As winter disappears, and summer starts to appear day by day, people, generally, start to feel happier and more positive. The sun and the heat give these people a sense of relaxation and vacation, despite still being in their hometown. This does not mean that there aren’t people who still have to battle mental health issues and disorders throughout summer, too.
Seasonal Affective Disorder (SAD) plays a large role in depression and other mental illnesses, which is why a lot of people begin to feel down during winter – the dark, the rain and the cold take its toll on the human mind, and it seems like a pathetic fallacy for humanity when the weather is not good.
People often think that SAD can only affect them during the winter and that because summer is the season of enjoyment and holidays and happiness, that there’s no way SAD can play a part in their mental health – but it can.
Of course, SAD is not the only thing that can affect mental health, but a large portion of the population will more than likely experience one of these symptoms of SAD throughout summer – the most important thing to remember, though, is not to panic. Just because you experience one of these symptoms, it does not mean you should diagnose yourself with Seasonal Affective Disorder.
Due to the nature of summer, the long days, the hot weather and the often over-indulging in alcohol, it is common to experience any of these symptoms – drinking can dull your appetite, the heat can make it difficult to sleep and so on, but your ultimate goal is to do the best you can for yourself. Mental health is not a necessity, but it helps, and much like your physical health, the only way to get stronger is to practice and train.
Tips for managing your mental health this summer:
- Do not work more than your mind can handle for the sake of a bit of extra money
- Say no. If you don’t want to do something over summer with friends, don’t be afraid to just tell them no. You don’t need a reason, and you don’t need to worry that you’re missing out on summer if you choose to stay home.
- Find ways to stay cool. A lot of anger and irritability is caused through discomfort throughout summer, being too hot and feeling “sticky” are things that wind me up, so I try my best to stay as cool as possible.
- Drink water! This helps with the last point – water regulates your body’s thermodynamics and helps keep you cool during summer. Also, a hydrated brain functions better and gives you a better chance at being more proactive and focused.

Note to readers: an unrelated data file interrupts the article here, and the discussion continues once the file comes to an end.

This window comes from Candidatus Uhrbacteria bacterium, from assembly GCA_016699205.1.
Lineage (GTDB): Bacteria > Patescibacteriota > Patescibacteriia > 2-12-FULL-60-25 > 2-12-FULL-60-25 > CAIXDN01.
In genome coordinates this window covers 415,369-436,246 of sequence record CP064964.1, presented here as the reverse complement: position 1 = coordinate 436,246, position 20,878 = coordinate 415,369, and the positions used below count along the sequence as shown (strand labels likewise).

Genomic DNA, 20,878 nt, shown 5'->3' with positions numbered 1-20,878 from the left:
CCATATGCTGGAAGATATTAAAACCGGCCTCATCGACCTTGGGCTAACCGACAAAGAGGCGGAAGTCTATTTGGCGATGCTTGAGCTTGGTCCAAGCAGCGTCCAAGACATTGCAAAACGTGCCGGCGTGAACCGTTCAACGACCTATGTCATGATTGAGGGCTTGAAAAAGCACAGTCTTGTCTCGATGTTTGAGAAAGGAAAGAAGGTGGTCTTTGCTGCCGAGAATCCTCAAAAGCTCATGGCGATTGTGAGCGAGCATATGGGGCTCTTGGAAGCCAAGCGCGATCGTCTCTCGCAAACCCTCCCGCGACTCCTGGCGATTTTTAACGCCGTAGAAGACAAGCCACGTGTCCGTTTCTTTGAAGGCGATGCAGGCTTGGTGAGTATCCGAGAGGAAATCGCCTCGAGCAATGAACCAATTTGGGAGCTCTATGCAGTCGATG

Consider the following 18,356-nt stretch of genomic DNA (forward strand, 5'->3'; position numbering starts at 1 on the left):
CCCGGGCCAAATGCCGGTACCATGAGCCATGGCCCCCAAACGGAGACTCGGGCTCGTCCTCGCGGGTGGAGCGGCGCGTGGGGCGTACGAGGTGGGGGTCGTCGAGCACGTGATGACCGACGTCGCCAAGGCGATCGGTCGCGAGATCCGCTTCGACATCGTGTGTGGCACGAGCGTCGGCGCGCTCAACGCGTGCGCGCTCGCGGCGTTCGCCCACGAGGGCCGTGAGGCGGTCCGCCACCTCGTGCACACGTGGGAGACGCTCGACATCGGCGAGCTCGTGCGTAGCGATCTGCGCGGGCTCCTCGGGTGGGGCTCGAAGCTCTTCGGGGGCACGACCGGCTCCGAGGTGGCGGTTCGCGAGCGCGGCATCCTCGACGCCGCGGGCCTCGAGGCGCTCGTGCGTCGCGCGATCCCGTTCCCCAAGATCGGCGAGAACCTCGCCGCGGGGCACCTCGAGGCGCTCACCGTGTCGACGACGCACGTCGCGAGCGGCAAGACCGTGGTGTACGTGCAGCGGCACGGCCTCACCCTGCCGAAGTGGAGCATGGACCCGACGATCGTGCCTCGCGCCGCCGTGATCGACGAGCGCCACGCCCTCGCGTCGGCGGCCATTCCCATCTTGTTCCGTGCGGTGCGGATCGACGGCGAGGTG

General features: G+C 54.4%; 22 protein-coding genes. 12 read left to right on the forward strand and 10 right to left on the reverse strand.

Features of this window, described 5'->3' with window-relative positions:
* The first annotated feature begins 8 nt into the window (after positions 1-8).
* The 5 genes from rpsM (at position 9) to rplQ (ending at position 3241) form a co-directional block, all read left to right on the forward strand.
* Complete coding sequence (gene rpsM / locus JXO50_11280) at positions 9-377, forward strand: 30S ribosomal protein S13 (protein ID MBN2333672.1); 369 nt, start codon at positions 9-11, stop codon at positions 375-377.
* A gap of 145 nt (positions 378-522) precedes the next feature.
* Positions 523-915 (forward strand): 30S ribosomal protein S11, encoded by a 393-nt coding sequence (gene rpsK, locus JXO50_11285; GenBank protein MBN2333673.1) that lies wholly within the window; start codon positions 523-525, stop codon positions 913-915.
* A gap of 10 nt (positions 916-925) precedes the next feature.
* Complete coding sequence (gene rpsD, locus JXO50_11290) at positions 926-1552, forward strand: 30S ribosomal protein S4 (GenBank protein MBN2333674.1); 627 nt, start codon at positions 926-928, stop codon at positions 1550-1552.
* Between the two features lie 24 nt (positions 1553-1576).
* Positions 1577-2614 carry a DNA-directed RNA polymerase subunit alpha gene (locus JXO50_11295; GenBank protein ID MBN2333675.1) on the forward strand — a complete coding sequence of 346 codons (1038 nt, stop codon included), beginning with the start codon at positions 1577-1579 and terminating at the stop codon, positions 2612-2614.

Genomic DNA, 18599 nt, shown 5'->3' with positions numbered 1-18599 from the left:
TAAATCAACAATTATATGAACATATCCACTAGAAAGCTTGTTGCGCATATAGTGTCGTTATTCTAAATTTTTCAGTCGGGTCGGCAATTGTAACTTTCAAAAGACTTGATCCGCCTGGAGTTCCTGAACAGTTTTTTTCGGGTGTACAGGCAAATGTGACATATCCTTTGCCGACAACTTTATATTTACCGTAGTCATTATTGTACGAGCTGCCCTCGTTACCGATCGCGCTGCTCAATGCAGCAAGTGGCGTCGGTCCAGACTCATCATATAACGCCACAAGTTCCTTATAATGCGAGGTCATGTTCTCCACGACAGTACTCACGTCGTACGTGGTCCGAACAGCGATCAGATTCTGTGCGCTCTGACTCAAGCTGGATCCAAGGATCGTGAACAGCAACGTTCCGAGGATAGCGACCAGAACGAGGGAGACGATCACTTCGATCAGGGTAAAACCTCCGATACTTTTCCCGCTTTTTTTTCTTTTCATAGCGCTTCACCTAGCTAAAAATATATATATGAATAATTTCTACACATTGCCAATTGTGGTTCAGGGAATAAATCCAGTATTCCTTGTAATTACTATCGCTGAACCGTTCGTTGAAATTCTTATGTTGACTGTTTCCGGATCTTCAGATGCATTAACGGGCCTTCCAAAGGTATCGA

- SLEEP! I cannot state enough how important sleep actually is to the functionality of the human brain. It’s 2019 and people still think it’s okay to sleep for 5 hours a night and then stay up for 12 hours and repeat it. This is not sustainable and eventually your mind is going to switch off.
- Late evening walks. Walking when the sun has started to set and the light beams are shining through trees can give your body this weird sense of relaxation. The aesthetics of nature in the light of early evening summer is an image that we have all seen on TV or on an advert and thought, “Wow, that’s nice.” Try it and see how it makes you feel!
I realise that a lot of people will look at this list and think I am trying to play down the seriousness and severity of mental disorders, please know that I am not. This list is not my attempt at trying to cure any mental disorders people may have, these are just my tips to try and alleviate the symptoms and try and make your day even 1% better.
How To Manage Your Physical Health
Physical and mental health are closely entwined, so a lot of the tips above about your mental health will also help you feel physically better, such as sleep, drinking more water and going on walks. But what people don’t realise is that physical health is more than being aesthetically pleasing, you need to look after your body.
Gyms have a stigma attached to them, particularly for people like me who aren’t exactly unhealthy, but could definitely stand to lose a bit of weight for the benefit of my health. Gyms are often full of people who look amazing and are in amazing shape, and it’s disheartening to some people who walk in and think, “I don’t belong here, I don’t look like that. ”
Gyms aren’t about just looking good and lifting heavy weights, they’re also about your internal health and your cardiovascular health too. Being strong is far better than looking strong. A large part of looking after your physical health, also, is your diet.
Tips for managing your physical health this summer:
- Drink water! As I stated earlier, this can help with regulating your body’s temperature, and if the UK is going to have a summer like we did last year, drinking water is going to be essential.
- Go for walks. Try and avoid going for a walk between the hours of 8-5, that is when the sun is at its hottest and it’ll make the exercise even more strenuous and difficult. Try and wait until it starts to cool down in the evening, or if you feel like it, there’s nothing better than an early morning walk on a summer’s day!
- Try yoga. Yoga is one of the most popular exercises in the world, due to its ability to increase flexibility, strength and that it’s low impact means people can do it without really straining themselves. Plus, you can do it at home!
- Make good decisions. Decisions such as taking the stairs up one floor, or maybe having a glass of ice water instead of a beer can be key factors in the contribution of physical health.
- If you’re going for drinks with friends, switch to lower calorie versions of your drinks, or maybe have a glass of water or a soft drink between every alcoholic drink you have.
Ultimately, summer is a time to enjoy yourself and spend time with friends. Whatever you end up doing for summer, make sure you and your friends are looking after yourselves!